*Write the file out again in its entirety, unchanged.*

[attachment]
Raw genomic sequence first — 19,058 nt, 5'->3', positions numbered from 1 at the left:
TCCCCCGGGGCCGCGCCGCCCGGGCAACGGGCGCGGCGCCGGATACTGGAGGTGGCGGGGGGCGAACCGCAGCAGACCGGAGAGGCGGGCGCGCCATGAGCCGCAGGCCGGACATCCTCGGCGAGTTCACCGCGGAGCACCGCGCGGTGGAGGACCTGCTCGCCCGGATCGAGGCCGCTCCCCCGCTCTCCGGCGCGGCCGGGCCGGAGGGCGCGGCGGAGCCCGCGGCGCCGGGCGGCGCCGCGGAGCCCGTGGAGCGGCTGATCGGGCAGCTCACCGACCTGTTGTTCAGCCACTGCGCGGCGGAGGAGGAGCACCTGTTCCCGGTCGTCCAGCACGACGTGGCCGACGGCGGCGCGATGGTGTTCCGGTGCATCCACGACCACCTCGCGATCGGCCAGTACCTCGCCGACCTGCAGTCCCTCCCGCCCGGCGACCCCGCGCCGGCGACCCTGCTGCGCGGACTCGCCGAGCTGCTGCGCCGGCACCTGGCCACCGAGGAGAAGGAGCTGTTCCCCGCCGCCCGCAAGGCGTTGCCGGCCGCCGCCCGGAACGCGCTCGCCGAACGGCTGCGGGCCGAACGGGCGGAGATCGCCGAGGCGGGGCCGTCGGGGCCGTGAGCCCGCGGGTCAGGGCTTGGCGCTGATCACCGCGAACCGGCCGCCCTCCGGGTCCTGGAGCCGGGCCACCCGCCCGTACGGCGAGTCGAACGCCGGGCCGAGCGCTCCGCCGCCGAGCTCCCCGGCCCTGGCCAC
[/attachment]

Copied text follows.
Raw genomic sequence first — 19,058 nt, 5'->3', positions numbered from 1 at the left:
TCCCCCGGGGCCGCGCCGCCCGGGCAACGGGCGCGGCGCCGGATACTGGAGGTGGCGGGGGGCGAACCGCAGCAGACCGGAGAGGCGGGCGCGCCATGAGCCGCAGGCCGGACATCCTCGGCGAGTTCACCGCGGAGCACCGCGCGGTGGAGGACCTGCTCGCCCGGATCGAGGCCGCTCCCCCGCTCTCCGGCGCGGCCGGGCCGGAGGGCGCGGCGGAGCCCGCGGCGCCGGGCGGCGCCGCGGAGCCCGTGGAGCGGCTGATCGGGCAGCTCACCGACCTGTTGTTCAGCCACTGCGCGGCGGAGGAGGAGCACCTGTTCCCGGTCGTCCAGCACGACGTGGCCGACGGCGGCGCGATGGTGTTCCGGTGCATCCACGACCACCTCGCGATCGGCCAGTACCTCGCCGACCTGCAGTCCCTCCCGCCCGGCGACCCCGCGCCGGCGACCCTGCTGCGCGGACTCGCCGAGCTGCTGCGCCGGCACCTGGCCACCGAGGAGAAGGAGCTGTTCCCCGCCGCCCGCAAGGCGTTGCCGGCCGCCGCCCGGAACGCGCTCGCCGAACGGCTGCGGGCCGAACGGGCGGAGATCGCCGAGGCGGGGCCGTCGGGGCCGTGAGCCCGCGGGTCAGGGCTTGGCGCTGATCACCGCGAACCGGCCGCCCTCCGGGTCCTGGAGCCGGGCCACCCGCCCGTACGGCGAGTCGAACGCCGGGCCGAGCGCTCCGCCGCCGAGCTCCCCGGCCCTGGCCAC